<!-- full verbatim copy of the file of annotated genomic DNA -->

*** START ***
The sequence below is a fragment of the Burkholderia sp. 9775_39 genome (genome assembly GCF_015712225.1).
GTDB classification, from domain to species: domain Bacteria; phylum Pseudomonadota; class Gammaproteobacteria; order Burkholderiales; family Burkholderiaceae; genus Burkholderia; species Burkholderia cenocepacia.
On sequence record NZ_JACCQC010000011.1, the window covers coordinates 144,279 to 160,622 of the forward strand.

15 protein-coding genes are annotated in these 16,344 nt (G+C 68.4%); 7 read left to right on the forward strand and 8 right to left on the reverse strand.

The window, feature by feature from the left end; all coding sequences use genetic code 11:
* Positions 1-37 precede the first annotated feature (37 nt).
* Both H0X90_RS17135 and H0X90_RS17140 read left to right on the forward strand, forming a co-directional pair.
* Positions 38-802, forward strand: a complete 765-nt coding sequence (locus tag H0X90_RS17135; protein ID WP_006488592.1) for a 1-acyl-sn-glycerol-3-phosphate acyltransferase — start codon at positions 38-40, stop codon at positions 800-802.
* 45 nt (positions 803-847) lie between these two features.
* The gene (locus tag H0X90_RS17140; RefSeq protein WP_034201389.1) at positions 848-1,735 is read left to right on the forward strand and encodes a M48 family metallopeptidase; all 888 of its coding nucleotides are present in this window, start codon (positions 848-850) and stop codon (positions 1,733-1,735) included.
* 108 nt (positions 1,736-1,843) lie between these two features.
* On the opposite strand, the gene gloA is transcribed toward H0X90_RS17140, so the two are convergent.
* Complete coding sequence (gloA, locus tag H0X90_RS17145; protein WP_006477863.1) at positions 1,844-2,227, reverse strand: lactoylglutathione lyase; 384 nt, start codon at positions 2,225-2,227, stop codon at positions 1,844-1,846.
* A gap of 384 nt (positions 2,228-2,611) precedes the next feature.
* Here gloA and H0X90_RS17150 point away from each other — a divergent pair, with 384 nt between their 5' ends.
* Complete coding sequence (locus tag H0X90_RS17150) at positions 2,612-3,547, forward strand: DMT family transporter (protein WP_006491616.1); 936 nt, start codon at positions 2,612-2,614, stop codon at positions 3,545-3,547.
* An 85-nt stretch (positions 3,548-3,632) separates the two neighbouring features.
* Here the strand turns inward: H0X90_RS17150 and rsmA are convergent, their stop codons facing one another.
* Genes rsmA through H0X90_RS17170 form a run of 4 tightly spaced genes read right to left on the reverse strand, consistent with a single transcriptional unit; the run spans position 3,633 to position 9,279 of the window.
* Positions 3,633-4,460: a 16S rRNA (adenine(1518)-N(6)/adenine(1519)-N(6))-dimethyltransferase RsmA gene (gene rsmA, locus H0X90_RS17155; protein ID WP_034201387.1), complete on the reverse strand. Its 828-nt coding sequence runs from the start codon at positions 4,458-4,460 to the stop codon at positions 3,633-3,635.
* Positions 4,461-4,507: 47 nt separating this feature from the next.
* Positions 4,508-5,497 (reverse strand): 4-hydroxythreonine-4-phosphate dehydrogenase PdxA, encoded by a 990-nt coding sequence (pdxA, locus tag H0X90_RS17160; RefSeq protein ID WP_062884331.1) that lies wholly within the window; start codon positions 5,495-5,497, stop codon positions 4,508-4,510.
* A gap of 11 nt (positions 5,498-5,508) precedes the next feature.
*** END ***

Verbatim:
The sequence below is a fragment of the Burkholderia sp. 9775_39 genome (genome assembly GCF_015712225.1).
GTDB classification, from domain to species: domain Bacteria; phylum Pseudomonadota; class Gammaproteobacteria; order Burkholderiales; family Burkholderiaceae; genus Burkholderia; species Burkholderia cenocepacia.
On sequence record NZ_JACCQC010000011.1, the window covers coordinates 144,279 to 160,622 of the forward strand.

15 protein-coding genes are annotated in these 16,344 nt (G+C 68.4%); 7 read left to right on the forward strand and 8 right to left on the reverse strand.

The window, feature by feature from the left end; all coding sequences use genetic code 11:
* Positions 1-37 precede the first annotated feature (37 nt).
* Both H0X90_RS17135 and H0X90_RS17140 read left to right on the forward strand, forming a co-directional pair.
* Positions 38-802, forward strand: a complete 765-nt coding sequence (locus tag H0X90_RS17135; protein ID WP_006488592.1) for a 1-acyl-sn-glycerol-3-phosphate acyltransferase — start codon at positions 38-40, stop codon at positions 800-802.
* 45 nt (positions 803-847) lie between these two features.
* The gene (locus tag H0X90_RS17140; RefSeq protein WP_034201389.1) at positions 848-1,735 is read left to right on the forward strand and encodes a M48 family metallopeptidase; all 888 of its coding nucleotides are present in this window, start codon (positions 848-850) and stop codon (positions 1,733-1,735) included.
* 108 nt (positions 1,736-1,843) lie between these two features.
* On the opposite strand, the gene gloA is transcribed toward H0X90_RS17140, so the two are convergent.
* Complete coding sequence (gloA, locus tag H0X90_RS17145; protein WP_006477863.1) at positions 1,844-2,227, reverse strand: lactoylglutathione lyase; 384 nt, start codon at positions 2,225-2,227, stop codon at positions 1,844-1,846.
* A gap of 384 nt (positions 2,228-2,611) precedes the next feature.
* Here gloA and H0X90_RS17150 point away from each other — a divergent pair, with 384 nt between their 5' ends.
* Complete coding sequence (locus tag H0X90_RS17150) at positions 2,612-3,547, forward strand: DMT family transporter (protein WP_006491616.1); 936 nt, start codon at positions 2,612-2,614, stop codon at positions 3,545-3,547.
* An 85-nt stretch (positions 3,548-3,632) separates the two neighbouring features.
* Here the strand turns inward: H0X90_RS17150 and rsmA are convergent, their stop codons facing one another.
* Genes rsmA through H0X90_RS17170 form a run of 4 tightly spaced genes read right to left on the reverse strand, consistent with a single transcriptional unit; the run spans position 3,633 to position 9,279 of the window.
* Positions 3,633-4,460: a 16S rRNA (adenine(1518)-N(6)/adenine(1519)-N(6))-dimethyltransferase RsmA gene (gene rsmA, locus H0X90_RS17155; protein ID WP_034201387.1), complete on the reverse strand. Its 828-nt coding sequence runs from the start codon at positions 4,458-4,460 to the stop codon at positions 3,633-3,635.
* Positions 4,461-4,507: 47 nt separating this feature from the next.
* Positions 4,508-5,497 (reverse strand): 4-hydroxythreonine-4-phosphate dehydrogenase PdxA, encoded by a 990-nt coding sequence (pdxA, locus tag H0X90_RS17160; RefSeq protein ID WP_062884331.1) that lies wholly within the window; start codon positions 5,495-5,497, stop codon positions 4,508-4,510.
* A gap of 11 nt (positions 5,498-5,508) precedes the next feature.